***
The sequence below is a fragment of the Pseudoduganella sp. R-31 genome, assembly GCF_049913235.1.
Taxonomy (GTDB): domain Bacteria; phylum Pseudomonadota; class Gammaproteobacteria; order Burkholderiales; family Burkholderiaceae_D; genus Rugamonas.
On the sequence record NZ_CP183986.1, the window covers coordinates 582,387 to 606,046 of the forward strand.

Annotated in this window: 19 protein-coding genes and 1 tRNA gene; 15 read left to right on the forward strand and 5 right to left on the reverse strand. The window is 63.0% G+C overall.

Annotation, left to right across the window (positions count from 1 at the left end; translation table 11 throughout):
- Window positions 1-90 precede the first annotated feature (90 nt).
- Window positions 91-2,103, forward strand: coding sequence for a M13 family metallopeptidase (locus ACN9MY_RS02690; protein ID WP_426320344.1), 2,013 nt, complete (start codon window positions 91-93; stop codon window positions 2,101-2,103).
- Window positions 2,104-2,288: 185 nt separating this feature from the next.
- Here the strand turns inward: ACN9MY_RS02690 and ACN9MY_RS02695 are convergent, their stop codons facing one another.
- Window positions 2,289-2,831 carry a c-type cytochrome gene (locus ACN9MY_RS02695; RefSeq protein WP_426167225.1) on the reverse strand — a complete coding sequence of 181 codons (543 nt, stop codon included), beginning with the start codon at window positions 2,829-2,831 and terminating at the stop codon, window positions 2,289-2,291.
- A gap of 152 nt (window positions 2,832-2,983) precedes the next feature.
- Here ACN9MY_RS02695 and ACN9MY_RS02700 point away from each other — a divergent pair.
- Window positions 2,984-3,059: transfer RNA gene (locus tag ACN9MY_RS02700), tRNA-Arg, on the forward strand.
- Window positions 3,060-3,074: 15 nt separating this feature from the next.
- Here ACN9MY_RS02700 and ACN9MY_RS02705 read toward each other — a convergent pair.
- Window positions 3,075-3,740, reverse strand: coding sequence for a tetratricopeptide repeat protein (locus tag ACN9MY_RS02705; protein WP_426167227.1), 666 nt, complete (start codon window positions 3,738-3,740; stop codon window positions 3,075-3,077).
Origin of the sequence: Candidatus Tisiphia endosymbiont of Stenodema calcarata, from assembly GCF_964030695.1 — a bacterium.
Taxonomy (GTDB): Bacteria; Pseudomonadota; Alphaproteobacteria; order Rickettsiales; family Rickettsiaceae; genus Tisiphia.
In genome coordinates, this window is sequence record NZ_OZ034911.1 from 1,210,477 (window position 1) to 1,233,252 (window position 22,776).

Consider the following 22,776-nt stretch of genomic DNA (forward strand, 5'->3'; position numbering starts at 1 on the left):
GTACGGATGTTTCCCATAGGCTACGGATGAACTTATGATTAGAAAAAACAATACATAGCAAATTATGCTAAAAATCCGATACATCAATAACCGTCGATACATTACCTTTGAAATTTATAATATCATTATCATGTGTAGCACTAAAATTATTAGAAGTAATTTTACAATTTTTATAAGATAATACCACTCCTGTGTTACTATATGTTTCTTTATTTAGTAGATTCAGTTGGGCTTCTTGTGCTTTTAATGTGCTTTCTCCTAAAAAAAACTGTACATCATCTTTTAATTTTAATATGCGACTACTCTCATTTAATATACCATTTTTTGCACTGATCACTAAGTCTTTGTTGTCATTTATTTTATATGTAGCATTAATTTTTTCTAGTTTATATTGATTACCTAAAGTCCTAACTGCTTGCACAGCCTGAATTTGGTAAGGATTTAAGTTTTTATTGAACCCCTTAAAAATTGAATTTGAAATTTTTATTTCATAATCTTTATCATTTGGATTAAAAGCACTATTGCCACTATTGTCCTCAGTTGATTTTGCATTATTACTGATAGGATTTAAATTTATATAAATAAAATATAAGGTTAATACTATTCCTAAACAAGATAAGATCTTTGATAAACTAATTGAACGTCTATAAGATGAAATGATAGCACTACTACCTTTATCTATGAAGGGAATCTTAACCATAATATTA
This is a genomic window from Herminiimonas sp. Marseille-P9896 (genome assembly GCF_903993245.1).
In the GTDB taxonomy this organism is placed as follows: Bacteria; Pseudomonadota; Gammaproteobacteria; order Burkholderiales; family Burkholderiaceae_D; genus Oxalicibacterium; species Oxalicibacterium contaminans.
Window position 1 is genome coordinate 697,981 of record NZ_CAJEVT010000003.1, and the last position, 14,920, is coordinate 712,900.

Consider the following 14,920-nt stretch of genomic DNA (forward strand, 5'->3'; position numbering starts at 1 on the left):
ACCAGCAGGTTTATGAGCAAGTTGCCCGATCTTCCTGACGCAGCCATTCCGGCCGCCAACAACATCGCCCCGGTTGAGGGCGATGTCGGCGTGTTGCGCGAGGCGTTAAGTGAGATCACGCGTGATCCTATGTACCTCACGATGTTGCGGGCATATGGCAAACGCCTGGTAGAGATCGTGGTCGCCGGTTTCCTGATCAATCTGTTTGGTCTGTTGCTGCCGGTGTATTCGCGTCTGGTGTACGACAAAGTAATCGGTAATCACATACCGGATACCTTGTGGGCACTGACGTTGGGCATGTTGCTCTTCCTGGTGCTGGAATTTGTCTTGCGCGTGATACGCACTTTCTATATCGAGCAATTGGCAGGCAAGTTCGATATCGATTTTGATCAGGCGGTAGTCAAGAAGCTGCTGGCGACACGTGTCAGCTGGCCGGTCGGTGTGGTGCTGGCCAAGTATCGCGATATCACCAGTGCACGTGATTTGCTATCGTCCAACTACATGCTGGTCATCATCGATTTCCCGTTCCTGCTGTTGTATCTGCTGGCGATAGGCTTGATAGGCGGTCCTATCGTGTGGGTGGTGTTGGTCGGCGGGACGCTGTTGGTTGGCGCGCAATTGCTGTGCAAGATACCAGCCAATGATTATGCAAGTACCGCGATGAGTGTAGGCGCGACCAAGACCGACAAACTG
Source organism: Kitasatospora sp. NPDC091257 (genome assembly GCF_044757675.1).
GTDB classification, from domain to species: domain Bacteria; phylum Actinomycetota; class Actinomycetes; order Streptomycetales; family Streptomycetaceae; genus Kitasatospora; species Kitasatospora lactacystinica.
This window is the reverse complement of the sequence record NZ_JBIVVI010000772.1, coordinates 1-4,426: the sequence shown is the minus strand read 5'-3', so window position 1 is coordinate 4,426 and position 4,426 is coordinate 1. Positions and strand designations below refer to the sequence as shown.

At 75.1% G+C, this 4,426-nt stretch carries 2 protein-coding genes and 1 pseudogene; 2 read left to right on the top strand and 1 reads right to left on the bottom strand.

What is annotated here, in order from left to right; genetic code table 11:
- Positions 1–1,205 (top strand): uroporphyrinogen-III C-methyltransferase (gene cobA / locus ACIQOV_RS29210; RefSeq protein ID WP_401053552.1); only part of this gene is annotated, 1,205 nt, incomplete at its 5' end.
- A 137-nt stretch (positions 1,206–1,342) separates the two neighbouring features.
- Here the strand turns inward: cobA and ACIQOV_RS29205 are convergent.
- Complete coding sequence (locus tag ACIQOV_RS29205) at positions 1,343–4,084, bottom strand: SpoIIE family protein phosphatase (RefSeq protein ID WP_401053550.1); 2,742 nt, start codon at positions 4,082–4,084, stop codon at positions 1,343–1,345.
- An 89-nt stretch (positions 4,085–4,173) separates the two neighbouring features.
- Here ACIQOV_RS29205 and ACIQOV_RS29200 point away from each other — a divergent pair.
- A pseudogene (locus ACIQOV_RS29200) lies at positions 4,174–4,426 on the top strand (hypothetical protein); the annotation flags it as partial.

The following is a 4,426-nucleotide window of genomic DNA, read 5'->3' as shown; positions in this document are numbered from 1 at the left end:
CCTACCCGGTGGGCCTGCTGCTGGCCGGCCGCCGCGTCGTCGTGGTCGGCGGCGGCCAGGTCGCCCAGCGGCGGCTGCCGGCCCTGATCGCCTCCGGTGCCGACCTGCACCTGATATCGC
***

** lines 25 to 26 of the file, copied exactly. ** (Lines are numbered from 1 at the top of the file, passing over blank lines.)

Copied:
Consider the following 14,920-nt stretch of genomic DNA (forward strand, 5'->3'; position numbering starts at 1 on the left):
ACCAGCAGGTTTATGAGCAAGTTGCCCGATCTTCCTGACGCAGCCATTCCGGCCGCCAACAACATCGCCCCGGTTGAGGGCGATGTCGGCGTGTTGCGCGAGGCGTTAAGTGAGATCACGCGTGATCCTATGTACCTCACGATGTTGCGGGCATATGGCAAACGCCTGGTAGAGATCGTGGTCGCCGGTTTCCTGATCAATCTGTTTGGTCTGTTGCTGCCGGTGTATTCGCGTCTGGTGTACGACAAAGTAATCGGTAATCACATACCGGATACCTTGTGGGCACTGACGTTGGGCATGTTGCTCTTCCTGGTGCTGGAATTTGTCTTGCGCGTGATACGCACTTTCTATATCGAGCAATTGGCAGGCAAGTTCGATATCGATTTTGATCAGGCGGTAGTCAAGAAGCTGCTGGCGACACGTGTCAGCTGGCCGGTCGGTGTGGTGCTGGCCAAGTATCGCGATATCACCAGTGCACGTGATTTGCTATCGTCCAACTACATGCTGGTCATCATCGATTTCCCGTTCCTGCTGTTGTATCTGCTGGCGATAGGCTTGATAGGCGGTCCTATCGTGTGGGTGGTGTTGGTCGGCGGGACGCTGTTGGTTGGCGCGCAATTGCTGTGCAAGATACCAGCCAATGATTATGCAAGTACCGCGATGAGTGTAGGCGCGACCAAGACCGACAAACTG